Ready to introduce permaculture concepts into your garden?
Gardens are often the first step for permaculture applications at home, with focus on growing your own food, protecting biodiversity and seed sovereignty, encouraging wildlife habitat and native pollinators, building soil fertility and, ultimately, imbuing your own home and community with the gifts of good land.
Permaculture teaches us to see life in the soil as the main focus of gardening – with good soil comes nutritious food. With good soil begins water conservation, nutrient cycling, biodiversity of lifeforms and ecological resiliency/ stability. Permaculture works with plants that support beneficial insects who in their larval stages predate on garden pests and in their adult stage need host plants for nectar and protection. Only non-hybrid, open-pollinated and heirloom seeds are seen in permaculture gardens, where food/seed security and genetic diversity are of main concern to the land stewards.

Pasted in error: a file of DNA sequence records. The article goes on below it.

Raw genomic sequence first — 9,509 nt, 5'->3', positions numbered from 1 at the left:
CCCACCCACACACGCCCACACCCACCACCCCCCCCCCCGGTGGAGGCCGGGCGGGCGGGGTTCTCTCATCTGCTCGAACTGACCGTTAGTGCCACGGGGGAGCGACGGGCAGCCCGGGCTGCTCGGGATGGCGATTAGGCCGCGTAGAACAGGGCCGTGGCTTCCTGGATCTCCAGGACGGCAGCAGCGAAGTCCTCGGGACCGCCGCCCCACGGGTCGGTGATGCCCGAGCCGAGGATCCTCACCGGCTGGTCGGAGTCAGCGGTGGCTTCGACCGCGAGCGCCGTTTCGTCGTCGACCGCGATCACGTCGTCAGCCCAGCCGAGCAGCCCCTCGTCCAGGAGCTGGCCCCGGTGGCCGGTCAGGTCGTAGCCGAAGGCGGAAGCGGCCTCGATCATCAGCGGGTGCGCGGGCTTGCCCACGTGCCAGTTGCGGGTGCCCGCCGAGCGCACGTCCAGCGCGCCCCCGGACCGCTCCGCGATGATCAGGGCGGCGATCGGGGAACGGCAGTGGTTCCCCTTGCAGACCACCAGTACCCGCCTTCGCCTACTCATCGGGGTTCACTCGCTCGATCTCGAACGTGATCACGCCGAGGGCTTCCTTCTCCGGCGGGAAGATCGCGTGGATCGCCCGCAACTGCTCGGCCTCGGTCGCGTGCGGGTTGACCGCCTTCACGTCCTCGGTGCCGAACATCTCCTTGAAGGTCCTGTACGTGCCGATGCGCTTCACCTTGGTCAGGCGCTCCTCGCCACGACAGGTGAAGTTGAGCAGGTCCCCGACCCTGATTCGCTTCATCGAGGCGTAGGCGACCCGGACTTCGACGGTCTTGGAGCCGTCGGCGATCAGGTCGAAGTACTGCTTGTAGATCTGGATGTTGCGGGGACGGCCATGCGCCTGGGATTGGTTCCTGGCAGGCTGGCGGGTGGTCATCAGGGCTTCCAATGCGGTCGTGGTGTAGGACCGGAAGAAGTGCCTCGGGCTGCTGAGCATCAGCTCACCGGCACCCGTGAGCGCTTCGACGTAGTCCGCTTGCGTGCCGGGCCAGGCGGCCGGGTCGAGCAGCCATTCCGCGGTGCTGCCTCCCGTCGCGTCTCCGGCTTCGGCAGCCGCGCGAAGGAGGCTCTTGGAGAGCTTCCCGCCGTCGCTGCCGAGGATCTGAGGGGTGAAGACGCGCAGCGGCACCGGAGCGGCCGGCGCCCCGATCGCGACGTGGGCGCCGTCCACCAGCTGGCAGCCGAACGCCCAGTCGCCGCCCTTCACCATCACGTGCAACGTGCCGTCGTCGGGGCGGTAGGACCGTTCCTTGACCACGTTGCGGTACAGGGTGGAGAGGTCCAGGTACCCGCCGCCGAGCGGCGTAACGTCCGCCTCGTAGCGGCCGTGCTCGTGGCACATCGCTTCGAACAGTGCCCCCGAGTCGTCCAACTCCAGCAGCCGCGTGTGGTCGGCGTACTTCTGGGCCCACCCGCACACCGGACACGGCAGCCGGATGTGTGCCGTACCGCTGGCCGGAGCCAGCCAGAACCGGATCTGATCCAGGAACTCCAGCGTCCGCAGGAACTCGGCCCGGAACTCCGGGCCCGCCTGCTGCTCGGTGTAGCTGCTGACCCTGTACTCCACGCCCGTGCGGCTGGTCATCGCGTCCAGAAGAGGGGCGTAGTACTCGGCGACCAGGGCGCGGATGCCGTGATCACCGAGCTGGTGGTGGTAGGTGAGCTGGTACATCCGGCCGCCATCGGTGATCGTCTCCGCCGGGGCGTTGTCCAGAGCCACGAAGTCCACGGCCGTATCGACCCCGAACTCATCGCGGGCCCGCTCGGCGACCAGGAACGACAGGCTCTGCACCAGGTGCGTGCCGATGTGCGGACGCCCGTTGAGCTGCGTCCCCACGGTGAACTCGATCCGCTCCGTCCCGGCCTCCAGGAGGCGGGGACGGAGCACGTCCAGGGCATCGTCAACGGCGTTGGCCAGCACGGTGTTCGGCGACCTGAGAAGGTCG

Permaculture gardens are beyond-organic in their dedication to life-promoting practices and building of soil fertility using natural methods. Such gardens become more, not less, productive, with age. The resources of soil, water, health and diversity are not depleted by use, but are increased.
Below are links to the past issues of the Permacuture Drylands Magazine – Sustainable Living in Drylands (1986-1996) on the subject of Gardening, Soils and Plants. Please keep in mind that all articles reflect the values of the authors and illustrators, as well as the time periods in which they were written.